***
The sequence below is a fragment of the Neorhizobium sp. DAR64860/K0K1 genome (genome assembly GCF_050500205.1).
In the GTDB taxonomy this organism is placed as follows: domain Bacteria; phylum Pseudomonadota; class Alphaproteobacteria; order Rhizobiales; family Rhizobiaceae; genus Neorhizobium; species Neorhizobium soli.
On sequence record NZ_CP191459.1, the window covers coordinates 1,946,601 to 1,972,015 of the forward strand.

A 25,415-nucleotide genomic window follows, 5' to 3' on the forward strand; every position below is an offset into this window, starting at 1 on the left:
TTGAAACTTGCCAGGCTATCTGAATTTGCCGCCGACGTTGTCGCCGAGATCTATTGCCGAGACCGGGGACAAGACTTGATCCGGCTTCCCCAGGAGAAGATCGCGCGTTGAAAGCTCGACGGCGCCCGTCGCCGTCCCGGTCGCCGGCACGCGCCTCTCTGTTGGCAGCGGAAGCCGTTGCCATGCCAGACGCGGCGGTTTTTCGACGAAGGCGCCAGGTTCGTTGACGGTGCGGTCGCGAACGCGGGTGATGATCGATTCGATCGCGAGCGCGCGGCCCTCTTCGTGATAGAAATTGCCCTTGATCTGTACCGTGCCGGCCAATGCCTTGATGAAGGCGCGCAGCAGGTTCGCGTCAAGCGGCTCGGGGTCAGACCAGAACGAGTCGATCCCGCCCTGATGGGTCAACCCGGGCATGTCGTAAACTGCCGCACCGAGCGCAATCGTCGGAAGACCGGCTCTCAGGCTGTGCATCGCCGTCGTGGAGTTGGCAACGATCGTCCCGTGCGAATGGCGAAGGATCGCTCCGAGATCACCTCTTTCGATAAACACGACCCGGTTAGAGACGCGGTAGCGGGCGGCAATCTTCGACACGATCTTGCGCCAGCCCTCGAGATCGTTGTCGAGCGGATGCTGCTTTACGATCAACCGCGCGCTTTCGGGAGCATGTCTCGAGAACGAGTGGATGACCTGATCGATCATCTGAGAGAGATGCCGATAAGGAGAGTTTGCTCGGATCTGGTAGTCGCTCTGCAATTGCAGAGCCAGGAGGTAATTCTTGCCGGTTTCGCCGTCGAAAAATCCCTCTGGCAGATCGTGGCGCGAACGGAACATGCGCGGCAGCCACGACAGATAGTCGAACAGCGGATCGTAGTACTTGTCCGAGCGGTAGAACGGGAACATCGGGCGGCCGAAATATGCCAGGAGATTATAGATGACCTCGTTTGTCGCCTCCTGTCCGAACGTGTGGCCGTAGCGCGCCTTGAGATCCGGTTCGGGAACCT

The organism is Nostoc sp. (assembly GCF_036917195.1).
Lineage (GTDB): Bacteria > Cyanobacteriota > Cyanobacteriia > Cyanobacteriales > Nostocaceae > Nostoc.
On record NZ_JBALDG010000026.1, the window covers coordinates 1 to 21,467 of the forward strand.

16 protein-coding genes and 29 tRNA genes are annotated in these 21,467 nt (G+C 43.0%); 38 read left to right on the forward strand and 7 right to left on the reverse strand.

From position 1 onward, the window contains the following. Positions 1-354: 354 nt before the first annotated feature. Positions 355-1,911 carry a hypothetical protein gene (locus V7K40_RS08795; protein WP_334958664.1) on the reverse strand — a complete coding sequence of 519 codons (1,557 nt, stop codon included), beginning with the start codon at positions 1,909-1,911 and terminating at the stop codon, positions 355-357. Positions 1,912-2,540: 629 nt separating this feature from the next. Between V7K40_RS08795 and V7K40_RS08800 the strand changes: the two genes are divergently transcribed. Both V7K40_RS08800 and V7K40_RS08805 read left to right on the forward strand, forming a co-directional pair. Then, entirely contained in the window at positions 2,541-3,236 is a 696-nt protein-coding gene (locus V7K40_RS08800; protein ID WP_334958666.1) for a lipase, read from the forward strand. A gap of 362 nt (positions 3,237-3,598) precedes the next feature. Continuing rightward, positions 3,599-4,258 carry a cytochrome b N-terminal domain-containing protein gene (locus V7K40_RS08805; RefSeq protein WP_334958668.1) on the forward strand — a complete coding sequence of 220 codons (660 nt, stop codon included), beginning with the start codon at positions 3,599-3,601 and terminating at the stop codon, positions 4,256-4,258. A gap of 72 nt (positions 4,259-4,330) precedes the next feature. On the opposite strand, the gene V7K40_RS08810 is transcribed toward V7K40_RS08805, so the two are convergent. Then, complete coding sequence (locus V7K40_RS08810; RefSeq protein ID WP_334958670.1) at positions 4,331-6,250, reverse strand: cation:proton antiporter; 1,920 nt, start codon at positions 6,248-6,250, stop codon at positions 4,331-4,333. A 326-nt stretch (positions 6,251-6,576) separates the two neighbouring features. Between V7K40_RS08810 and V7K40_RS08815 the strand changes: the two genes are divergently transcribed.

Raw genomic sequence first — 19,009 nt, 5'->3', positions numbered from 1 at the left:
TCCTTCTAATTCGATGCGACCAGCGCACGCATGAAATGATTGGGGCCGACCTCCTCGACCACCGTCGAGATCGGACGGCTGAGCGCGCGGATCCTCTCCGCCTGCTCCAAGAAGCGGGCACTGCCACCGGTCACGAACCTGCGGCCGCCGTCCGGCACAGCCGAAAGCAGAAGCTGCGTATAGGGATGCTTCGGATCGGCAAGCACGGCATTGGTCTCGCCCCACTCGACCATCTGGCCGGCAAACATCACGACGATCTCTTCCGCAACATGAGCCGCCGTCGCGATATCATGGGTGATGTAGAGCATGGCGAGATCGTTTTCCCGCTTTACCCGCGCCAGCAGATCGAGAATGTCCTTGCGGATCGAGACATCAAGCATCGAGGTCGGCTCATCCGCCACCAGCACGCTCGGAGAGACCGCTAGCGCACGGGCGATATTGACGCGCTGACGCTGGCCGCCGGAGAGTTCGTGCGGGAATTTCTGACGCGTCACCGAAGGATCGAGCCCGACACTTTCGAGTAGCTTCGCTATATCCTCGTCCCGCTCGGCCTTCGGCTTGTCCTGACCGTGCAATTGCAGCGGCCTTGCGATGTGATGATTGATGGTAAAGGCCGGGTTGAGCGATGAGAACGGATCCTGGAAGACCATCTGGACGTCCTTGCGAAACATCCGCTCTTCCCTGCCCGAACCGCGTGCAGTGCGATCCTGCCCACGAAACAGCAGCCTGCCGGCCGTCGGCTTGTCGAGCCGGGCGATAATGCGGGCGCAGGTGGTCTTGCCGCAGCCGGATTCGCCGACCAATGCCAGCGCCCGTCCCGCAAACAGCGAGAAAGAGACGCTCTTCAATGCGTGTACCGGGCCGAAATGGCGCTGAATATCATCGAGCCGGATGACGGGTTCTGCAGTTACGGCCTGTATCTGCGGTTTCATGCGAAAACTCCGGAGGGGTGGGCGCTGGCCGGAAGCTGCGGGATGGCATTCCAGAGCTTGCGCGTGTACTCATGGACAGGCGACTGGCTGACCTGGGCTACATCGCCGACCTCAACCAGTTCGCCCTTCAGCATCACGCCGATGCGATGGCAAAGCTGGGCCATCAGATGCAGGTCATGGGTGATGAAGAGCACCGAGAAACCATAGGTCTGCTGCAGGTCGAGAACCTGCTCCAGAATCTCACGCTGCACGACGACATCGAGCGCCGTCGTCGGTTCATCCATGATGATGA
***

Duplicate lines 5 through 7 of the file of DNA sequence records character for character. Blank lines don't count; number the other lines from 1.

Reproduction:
TTGAAACTTGCCAGGCTATCTGAATTTGCCGCCGACGTTGTCGCCGAGATCTATTGCCGAGACCGGGGACAAGACTTGATCCGGCTTCCCCAGGAGAAGATCGCGCGTTGAAAGCTCGACGGCGCCCGTCGCCGTCCCGGTCGCCGGCACGCGCCTCTCTGTTGGCAGCGGAAGCCGTTGCCATGCCAGACGCGGCGGTTTTTCGACGAAGGCGCCAGGTTCGTTGACGGTGCGGTCGCGAACGCGGGTGATGATCGATTCGATCGCGAGCGCGCGGCCCTCTTCGTGATAGAAATTGCCCTTGATCTGTACCGTGCCGGCCAATGCCTTGATGAAGGCGCGCAGCAGGTTCGCGTCAAGCGGCTCGGGGTCAGACCAGAACGAGTCGATCCCGCCCTGATGGGTCAACCCGGGCATGTCGTAAACTGCCGCACCGAGCGCAATCGTCGGAAGACCGGCTCTCAGGCTGTGCATCGCCGTCGTGGAGTTGGCAACGATCGTCCCGTGCGAATGGCGAAGGATCGCTCCGAGATCACCTCTTTCGATAAACACGACCCGGTTAGAGACGCGGTAGCGGGCGGCAATCTTCGACACGATCTTGCGCCAGCCCTCGAGATCGTTGTCGAGCGGATGCTGCTTTACGATCAACCGCGCGCTTTCGGGAGCATGTCTCGAGAACGAGTGGATGACCTGATCGATCATCTGAGAGAGATGCCGATAAGGAGAGTTTGCTCGGATCTGGTAGTCGCTCTGCAATTGCAGAGCCAGGAGGTAATTCTTGCCGGTTTCGCCGTCGAAAAATCCCTCTGGCAGATCGTGGCGCGAACGGAACATGCGCGGCAGCCACGACAGATAGTCGAACAGCGGATCGTAGTACTTGTCCGAGCGGTAGAACGGGAACATCGGGCGGCCGAAATATGCCAGGAGATTATAGATGACCTCGTTTGTCGCCTCCTGTCCGAACGTGTGGCCGTAGCGCGCCTTGAGATCCGGTTCGGGAACCT

The organism is Nostoc sp. (assembly GCF_036917195.1).
Lineage (GTDB): Bacteria > Cyanobacteriota > Cyanobacteriia > Cyanobacteriales > Nostocaceae > Nostoc.